So this book was billed, by no less than Augusten Burroughs, as a laugh-til-your-stomach-hurts novel, and the tweedy fellow I spotted with it was laughing out loud. But I never once laughed reading this book.
Sure, the characters were amusingly larger than life, but I felt the core conflict, between fraternal twin sisters and the coolly cruel man who marries one while in love with the other, had too much emotional weight for the ridiculous situations to be funny rather than poignant. The novel, with its twins, one a nymphomaniac, the other secularly celibate, reminded me of Half-Life, by Shelley Jackson*, which I really loved. Half-Life is narrated by one of a pair of conjoined twins, in a world in which such pairings are increasingly common due to nuclear fallout, and the desire to be separated and finally live alone. The narrator of National Book Award Winner has a similarly love-hate relationship with her twin, who completes her and yet imprisons her in their yin-yang dynamic.
An enjoyable read, but it doesn’t live up to its billing (though it does have really bad weather, so maybe a good pick for the next big snow). My next Subway Book Club pick, The Collector, is waiting for me at the library when I return from my holiday vacation. In the meantime, I’ll do a little personally selected reading, starting with Byron in Love: A Short, Daring Life.
*You may recognize her name from her Skin project, in which she enlisted 2095 volunteers to each have a word from her short story tattooed on his/her body without knowing what the whole story was in advance.
The latest book is The Collector by John Fowles. When I first spotted it on the R Train platform Monday morning, I was concerned that all I had was “The Collector” and a butterfly on the cover. I figured, that’s probably a pretty common title and who knew if the butterfly thing would help. This morning, I spotted The 19th Wife and figured I had it in reserve, but Amazon is awesome with all the cover shots of all the different editions and the correct book turned up second in a search for “the collector”. No idea what it’s about, but hope it shows up before I head off for my holiday travels.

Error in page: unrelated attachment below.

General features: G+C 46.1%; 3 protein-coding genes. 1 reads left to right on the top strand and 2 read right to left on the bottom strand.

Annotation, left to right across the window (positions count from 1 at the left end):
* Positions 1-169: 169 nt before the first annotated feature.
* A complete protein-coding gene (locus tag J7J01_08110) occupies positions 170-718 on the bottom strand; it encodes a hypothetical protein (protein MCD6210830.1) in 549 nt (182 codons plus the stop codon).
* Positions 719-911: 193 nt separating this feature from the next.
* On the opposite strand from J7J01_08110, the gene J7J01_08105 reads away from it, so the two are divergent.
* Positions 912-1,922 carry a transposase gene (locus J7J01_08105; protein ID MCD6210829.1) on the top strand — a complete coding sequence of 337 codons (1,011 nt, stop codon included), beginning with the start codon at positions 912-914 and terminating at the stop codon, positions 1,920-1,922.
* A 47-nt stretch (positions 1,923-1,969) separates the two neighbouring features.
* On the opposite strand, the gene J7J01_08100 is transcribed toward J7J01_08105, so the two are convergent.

Can’t Buy Me Love, like Brothers (about the Kennedys) was a chance for me to catch up with the cultural touchstones of my parents’ generation. I grew up listening to the Beatles and aware of Beatlemania in a general sense, but appreciated this chance to learn more.
Gould takes an interesting tack in examining the Beatles phenomenon – combining a decently thorough biography of each Beatle with detailed descriptions of their music. This was my first significant exposure to music criticism and the vocabulary was occasionally beyond me. Because I have the One album on my iPod, I was able to listen to the songs while reading their descriptions and learned a bit. For example, I had never noticed the double-tracking of the vocals on many songs, and I am used to listening to them as Greatest Hits, divorced from their original context, so I learned a lot about the structure of each album.
The biographical material, however, was probably excessive. For one, Ringo didn’t do much interesting musically or otherwise and he throws off the attempt to balance all four Beatles; George takes quite awhile to establish himself as a musician, so coverage of him is also weak until he starts writing songs and learning the sitar. As the group started falling apart in 1968 and 1969, 500 pages in, I just ran out of interest. I knew enough about each’s post-Beatles performing life that I felt I knew how the story was going to end. A die-hard Beatles fan would probably know most of this already and for a newcomer to Beatles writing, it was a bit too much.